In "A First Course in Abstract Algebra", Edition 7, p.43, Fraleigh writes that
It is possible to give axioms for a group $\left<G,*\right>$ that seem at first glance to be weaker, namely:
- The binary operation $*$ on $G$ is associative.
- There exists a left identity element $e$ in $G$ such that $e*x = x$ for all $x \in G$.
- For each $a \in G$ there exists a left inverse $a'$ in $G$ such that $a' * a = e$
From this one-sided definition, one can prove that the left identity element is also a right identity element, and a left inverse is also a right inverse for the same element. Thus these axioms should not be weaker, since they result in exactly the same structures being called groups. It is conceivable that it might be easier in some cases to check these left axioms that to check our two-sided axioms. Of course, by symmetry it is clear that there are also right axioms for a group.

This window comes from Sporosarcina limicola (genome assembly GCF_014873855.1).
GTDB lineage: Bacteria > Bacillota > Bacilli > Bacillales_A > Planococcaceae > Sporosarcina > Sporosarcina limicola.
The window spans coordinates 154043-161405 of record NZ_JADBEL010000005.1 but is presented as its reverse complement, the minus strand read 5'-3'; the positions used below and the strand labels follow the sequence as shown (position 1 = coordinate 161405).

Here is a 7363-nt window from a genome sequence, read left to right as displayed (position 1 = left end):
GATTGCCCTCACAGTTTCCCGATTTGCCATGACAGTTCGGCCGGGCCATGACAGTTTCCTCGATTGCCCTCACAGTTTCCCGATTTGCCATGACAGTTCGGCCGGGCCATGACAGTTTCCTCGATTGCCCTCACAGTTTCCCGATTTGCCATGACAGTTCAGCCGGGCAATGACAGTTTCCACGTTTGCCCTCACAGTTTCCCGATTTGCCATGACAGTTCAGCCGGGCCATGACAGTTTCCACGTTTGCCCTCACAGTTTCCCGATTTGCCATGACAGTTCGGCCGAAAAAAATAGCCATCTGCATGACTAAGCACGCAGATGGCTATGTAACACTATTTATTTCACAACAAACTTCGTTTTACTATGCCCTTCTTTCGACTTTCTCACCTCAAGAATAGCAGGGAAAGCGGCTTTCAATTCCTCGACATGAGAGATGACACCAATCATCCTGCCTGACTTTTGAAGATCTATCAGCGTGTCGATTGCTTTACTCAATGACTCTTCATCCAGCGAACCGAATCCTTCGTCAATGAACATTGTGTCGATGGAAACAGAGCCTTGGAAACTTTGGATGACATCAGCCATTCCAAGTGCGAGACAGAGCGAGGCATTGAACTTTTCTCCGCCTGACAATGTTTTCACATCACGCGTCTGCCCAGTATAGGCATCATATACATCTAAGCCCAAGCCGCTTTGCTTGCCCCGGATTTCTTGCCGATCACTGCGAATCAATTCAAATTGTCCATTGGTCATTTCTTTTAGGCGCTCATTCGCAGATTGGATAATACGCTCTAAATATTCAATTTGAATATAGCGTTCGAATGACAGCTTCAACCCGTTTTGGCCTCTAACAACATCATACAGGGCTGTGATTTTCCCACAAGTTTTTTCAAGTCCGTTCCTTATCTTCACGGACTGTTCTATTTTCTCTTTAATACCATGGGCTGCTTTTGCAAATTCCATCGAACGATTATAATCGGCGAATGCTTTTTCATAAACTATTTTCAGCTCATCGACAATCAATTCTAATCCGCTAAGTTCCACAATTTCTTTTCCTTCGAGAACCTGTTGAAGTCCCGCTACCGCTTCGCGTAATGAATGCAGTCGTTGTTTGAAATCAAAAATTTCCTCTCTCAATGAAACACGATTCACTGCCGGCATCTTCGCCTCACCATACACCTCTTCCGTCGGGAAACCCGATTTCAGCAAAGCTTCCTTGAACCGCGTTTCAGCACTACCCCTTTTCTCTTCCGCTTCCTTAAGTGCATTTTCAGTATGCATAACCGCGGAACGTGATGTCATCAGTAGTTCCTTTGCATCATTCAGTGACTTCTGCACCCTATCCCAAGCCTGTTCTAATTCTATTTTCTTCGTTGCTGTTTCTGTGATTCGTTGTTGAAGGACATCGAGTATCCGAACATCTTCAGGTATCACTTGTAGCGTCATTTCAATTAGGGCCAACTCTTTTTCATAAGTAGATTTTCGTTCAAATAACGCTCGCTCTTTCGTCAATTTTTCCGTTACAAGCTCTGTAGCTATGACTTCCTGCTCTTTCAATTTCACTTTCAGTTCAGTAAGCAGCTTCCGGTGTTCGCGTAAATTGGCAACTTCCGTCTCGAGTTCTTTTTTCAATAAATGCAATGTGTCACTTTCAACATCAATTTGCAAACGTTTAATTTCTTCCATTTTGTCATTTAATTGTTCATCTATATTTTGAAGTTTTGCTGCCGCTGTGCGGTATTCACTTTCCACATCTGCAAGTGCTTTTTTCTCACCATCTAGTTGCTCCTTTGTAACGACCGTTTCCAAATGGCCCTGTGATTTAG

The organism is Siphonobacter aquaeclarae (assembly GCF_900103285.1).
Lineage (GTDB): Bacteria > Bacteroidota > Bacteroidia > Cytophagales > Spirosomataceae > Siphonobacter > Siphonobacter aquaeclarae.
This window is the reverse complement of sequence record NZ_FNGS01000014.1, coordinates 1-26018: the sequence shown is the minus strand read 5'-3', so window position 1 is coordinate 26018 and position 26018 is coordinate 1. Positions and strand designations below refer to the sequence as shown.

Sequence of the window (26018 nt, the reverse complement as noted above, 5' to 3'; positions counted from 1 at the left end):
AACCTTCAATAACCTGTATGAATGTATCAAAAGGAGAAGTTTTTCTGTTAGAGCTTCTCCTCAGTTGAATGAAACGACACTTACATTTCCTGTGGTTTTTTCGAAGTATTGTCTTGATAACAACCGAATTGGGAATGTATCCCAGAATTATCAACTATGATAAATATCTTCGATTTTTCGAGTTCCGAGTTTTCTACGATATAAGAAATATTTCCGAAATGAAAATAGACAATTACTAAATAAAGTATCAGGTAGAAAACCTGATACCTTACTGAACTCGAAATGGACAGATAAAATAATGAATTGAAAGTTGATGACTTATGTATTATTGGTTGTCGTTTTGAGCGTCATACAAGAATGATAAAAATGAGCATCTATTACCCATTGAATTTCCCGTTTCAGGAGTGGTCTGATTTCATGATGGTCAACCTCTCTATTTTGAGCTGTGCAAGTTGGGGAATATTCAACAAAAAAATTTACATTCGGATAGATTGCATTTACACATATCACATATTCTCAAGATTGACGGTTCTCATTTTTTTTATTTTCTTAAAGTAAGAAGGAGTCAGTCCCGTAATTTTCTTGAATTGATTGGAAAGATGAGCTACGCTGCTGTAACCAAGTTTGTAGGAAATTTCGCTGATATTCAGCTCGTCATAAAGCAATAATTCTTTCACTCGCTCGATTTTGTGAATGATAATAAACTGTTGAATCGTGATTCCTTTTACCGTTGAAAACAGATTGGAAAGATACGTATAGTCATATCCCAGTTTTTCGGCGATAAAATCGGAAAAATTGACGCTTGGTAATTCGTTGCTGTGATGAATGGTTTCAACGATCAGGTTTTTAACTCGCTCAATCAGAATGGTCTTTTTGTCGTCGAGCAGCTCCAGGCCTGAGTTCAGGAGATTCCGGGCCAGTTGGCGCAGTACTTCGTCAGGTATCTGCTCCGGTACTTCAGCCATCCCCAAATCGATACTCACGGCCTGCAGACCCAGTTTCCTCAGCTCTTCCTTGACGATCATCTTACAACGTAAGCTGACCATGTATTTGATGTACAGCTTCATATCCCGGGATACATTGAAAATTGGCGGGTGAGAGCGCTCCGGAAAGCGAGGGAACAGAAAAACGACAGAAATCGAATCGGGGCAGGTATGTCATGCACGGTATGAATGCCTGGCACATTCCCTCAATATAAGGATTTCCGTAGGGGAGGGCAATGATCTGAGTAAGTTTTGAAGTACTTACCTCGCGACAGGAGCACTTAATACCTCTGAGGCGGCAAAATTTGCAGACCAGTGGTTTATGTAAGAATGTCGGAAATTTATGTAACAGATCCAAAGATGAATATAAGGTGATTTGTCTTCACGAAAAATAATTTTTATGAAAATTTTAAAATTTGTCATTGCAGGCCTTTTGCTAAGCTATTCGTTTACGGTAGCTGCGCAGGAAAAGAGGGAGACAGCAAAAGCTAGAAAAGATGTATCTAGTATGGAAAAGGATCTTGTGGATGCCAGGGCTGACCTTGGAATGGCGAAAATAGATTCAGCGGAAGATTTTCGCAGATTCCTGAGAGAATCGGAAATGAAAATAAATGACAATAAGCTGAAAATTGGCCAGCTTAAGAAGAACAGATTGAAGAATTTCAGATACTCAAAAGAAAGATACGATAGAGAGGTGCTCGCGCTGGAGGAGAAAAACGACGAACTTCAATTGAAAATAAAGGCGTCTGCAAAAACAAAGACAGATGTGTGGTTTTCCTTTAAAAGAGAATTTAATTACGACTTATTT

Does the above few axioms assume that the right identity element exists in the first place?
Consider $a * b = \left|a\right|b$. There are at least two possible solutions for a "right identity element", namely:
$$-1 * x = -1 \implies x = -1$$ $$1 * x = 1 \implies x = 1$$
Even though the group with operation $*$ satisfies axiom 2 of the weaker definition, it seems that $\left<G,*\right>$ cannot be a group, because using the original axioms of a group, there is no identity element $e$ such that $e*a = a * e = a$ for all $a \in G$.
How then do the above axioms "result in exactly the same structures being called groups"?